Michel Houellebecq: Prophet or Troll?

A review of Serotonine (French Edition), by Michel Houellebecq. French and European Publications Inc (January 3, 2019), 352 pages. Michel Houllebecq, the bestselling French novelist and provocateur, has a knack for predicting disasters. His sex-tourism novel Plateforme (2001) featured a terrorist incident at a resort in Thailand that was eerily similar to the 2002 Bali bombings. Soumission (2015) was released on the day of the al-Qaeda-linked Charlie Hebdo massacre in Paris; the novel’s subject (an Islamist takeover of France) made the coincidence distinctly uncomfortable. Now Houellebecq’s most recent book, Sérotonine (2019), appears to have foreseen the ‘gilet jaune’ (‘yellow vest’) protests that have rocked France since November. Clearly Houellebecq saw something like this coming, and understood that it was inevitable. Yet for all his perspicacity, Houellebecq is often dismissed as a mere literary troll. Certainly he has a troll’s gift for identifying weak spots in his targets, and then attacking them relentlessly. He is not above this sort of nihilistic glee; but unlike a normal troll, he focuses his rage and disgust, not on random individuals, …

In the Culture Wars, Be a Sancho Panza, Not a Don Quixote

“Look there, friend Sancho, and behold thirty or forty outrageous giants, with whom, I intend to engage in battle, and put every one of them to death…for, it is a meritorious warfare, and serviceable both to God and man, to extirpate such a wicked race from the face of the Earth.” “What giants do you mean?” said Sancho Panza. “Those you see yonder,” replied his master, “with vast extended arms; some of which are two leagues long.” “I would your worship would take notice,” replied Sancho, “that those you see yonder are no giants, but wind-mills; and what seem arms to you, are sails; which being turned with the wind, make the mill-stone work.” “It seems very plain,” said the knight, “that you are but a novice in adventures.” Miguel de Cervantes’ 1605 novel The Ingenious Nobleman Sir Quixote de La Mancha is about a middle-aged nobleman who spends his leisure time reading tales of knight-errantry. Well-bound tomes of epic romance cover his library walls. Chivalrous quests of valiant knights vanquishing evil foes invade his …

Albert Camus: Unfashionable Anti-Totalitarian

Today, it is not unusual to see Albert Camus celebrated as the debonair existentialist—the handsome hero of the French Resistance, a great novelist, and a fine philosopher. But this reputation was only recently acquired. For much of his life, and in the years since his untimely death in 1960 aged just 46, Camus was deeply unfashionable among France’s leading intellectuals. In many quarters, he remains so. Camus came to widespread attention in 1942 with his publication of his novella The Stranger and a philosophical essay entitled “The Myth of Sisyphus.” The Stranger portrays a solitary passionless man wandering through a world without pattern or purpose. “The Myth of Sisyphus” grapples with the question, “Why not commit suicide?” Camus argued that we should not, but he finds little evidence of a justified purpose for human beings. If we cannot prove that some choices are better than others, he concludes, we can at least dedicate ourselves to the pursuit of experience. The austerity and boldness of these two works struck Camus’s contemporaries as remarkable and, within a …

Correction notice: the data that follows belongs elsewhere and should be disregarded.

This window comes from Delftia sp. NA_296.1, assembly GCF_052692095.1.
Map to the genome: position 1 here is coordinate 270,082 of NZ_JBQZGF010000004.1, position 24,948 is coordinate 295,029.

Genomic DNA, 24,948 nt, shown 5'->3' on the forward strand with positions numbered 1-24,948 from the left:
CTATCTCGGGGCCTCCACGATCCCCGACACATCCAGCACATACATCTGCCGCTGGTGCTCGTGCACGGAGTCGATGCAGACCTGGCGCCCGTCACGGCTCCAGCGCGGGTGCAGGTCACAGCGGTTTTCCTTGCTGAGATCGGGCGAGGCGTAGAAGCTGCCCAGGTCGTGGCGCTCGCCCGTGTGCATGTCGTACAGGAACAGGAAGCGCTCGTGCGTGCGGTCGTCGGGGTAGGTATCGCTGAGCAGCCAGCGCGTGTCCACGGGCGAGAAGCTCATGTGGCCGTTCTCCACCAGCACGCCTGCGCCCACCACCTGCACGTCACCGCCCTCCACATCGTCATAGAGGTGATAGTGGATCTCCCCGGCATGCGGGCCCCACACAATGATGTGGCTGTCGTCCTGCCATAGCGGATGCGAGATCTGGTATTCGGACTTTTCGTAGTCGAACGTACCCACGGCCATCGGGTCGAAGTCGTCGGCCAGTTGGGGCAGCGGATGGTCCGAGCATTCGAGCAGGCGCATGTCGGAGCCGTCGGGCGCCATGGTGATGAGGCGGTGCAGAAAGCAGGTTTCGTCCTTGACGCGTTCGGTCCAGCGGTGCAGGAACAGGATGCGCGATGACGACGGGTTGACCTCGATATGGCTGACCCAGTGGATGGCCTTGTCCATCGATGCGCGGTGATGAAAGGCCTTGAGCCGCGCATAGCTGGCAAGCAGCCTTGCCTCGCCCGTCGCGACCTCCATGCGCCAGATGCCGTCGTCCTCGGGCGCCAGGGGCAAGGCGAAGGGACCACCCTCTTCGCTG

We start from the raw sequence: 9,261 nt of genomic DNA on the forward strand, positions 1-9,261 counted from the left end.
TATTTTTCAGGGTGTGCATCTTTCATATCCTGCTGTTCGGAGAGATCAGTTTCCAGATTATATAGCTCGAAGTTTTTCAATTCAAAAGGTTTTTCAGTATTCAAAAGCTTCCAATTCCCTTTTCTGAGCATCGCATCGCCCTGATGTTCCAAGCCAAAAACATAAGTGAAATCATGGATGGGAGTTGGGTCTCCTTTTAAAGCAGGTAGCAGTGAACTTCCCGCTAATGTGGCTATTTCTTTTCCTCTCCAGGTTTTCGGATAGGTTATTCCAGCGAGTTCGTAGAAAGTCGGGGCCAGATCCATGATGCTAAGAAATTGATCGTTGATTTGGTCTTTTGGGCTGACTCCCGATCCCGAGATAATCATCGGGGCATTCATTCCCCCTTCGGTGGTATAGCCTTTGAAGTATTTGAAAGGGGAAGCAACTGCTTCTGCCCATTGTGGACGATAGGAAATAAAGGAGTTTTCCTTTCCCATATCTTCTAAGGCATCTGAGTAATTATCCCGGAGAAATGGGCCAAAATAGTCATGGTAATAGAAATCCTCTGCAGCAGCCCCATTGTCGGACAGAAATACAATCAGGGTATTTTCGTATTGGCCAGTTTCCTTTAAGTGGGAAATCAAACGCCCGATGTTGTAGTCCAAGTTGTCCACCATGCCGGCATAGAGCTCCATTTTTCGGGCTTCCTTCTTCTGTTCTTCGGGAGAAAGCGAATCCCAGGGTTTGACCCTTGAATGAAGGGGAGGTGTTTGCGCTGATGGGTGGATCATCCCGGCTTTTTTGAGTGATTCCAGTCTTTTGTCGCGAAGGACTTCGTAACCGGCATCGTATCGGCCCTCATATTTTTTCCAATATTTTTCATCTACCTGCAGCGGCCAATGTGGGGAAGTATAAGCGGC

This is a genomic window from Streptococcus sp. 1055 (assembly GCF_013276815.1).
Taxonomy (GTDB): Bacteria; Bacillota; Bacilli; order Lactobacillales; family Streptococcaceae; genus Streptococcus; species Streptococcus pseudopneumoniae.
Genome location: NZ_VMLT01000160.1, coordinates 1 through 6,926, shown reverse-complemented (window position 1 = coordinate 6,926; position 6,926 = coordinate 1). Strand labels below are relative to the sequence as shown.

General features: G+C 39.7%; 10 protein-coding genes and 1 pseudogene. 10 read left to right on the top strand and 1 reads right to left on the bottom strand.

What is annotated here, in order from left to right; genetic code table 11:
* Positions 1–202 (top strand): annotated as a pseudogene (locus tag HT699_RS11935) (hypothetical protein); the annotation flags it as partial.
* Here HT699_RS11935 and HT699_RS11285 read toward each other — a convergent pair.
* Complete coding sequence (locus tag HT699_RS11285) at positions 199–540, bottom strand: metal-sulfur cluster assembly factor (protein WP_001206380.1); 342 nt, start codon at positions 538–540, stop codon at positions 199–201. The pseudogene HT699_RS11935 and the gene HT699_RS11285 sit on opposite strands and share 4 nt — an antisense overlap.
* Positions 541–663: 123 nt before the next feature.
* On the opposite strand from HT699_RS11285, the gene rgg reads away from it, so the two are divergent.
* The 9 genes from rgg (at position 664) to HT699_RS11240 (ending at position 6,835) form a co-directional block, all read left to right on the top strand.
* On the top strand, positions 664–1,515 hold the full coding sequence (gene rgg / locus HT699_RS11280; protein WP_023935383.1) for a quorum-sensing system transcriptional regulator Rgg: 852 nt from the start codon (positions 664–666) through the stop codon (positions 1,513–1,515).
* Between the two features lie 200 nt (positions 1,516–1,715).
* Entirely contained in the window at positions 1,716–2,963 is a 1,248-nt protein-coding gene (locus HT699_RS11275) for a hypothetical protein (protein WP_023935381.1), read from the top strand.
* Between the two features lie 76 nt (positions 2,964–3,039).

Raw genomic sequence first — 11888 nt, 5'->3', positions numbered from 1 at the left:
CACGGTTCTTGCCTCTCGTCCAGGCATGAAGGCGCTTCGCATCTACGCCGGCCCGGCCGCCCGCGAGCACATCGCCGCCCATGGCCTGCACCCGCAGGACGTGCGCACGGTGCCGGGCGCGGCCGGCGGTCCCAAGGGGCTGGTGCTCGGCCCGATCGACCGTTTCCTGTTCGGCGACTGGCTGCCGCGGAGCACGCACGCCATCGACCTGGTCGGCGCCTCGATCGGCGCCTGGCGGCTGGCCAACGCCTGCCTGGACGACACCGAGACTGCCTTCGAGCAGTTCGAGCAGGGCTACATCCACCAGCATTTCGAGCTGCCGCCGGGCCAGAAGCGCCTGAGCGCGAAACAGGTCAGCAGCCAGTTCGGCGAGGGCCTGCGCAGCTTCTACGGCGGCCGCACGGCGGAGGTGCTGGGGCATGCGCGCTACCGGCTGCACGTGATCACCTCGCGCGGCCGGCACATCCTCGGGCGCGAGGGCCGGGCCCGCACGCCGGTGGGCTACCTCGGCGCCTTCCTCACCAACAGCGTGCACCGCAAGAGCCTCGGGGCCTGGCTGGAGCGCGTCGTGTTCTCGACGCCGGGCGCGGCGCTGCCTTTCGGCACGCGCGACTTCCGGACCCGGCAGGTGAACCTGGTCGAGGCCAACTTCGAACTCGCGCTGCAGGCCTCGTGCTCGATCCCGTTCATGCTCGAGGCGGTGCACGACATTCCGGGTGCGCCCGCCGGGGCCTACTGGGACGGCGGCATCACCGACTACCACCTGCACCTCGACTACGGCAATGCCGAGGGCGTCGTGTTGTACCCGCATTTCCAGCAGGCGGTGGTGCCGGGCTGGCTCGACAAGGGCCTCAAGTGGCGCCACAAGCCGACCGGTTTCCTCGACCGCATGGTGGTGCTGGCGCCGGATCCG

Headline Rhymes

Pulling Jordan Peterson’s book off the rack In the wake of the New Zealand mosque attack Is like banning the Don’t Look Back in Anger song After the Manchester concert bomb “12 Rules” is a balm to calm the dangers That might drive one to kill innocent strangers The next time a terrorist act hits Might they ban the Ten Commandments? Views on the news, delivered so smooth. Click for last week’s edition. And for more Headline Rhymes, follow along on Twitter @grahamverdon Do you have a Headline Rhyme? Take a stab in the Comments Section below.  Sentiments are not necessarily shared by everyone at Quillette.

Headline Rhymes

Trump was over the moon For his buddy Kim Jong Un This squabbling’s picayune For the Loon and the Buffoon I hope they make up soon Stay tuned Views on the news, delivered so smooth. Click for last week’s edition. And for more Headline Rhymes, follow along on Twitter @grahamverdon Do you have a Headline Rhyme? Take a stab in the Comments Section below.  Sentiments are not necessarily shared by everyone at Quillette.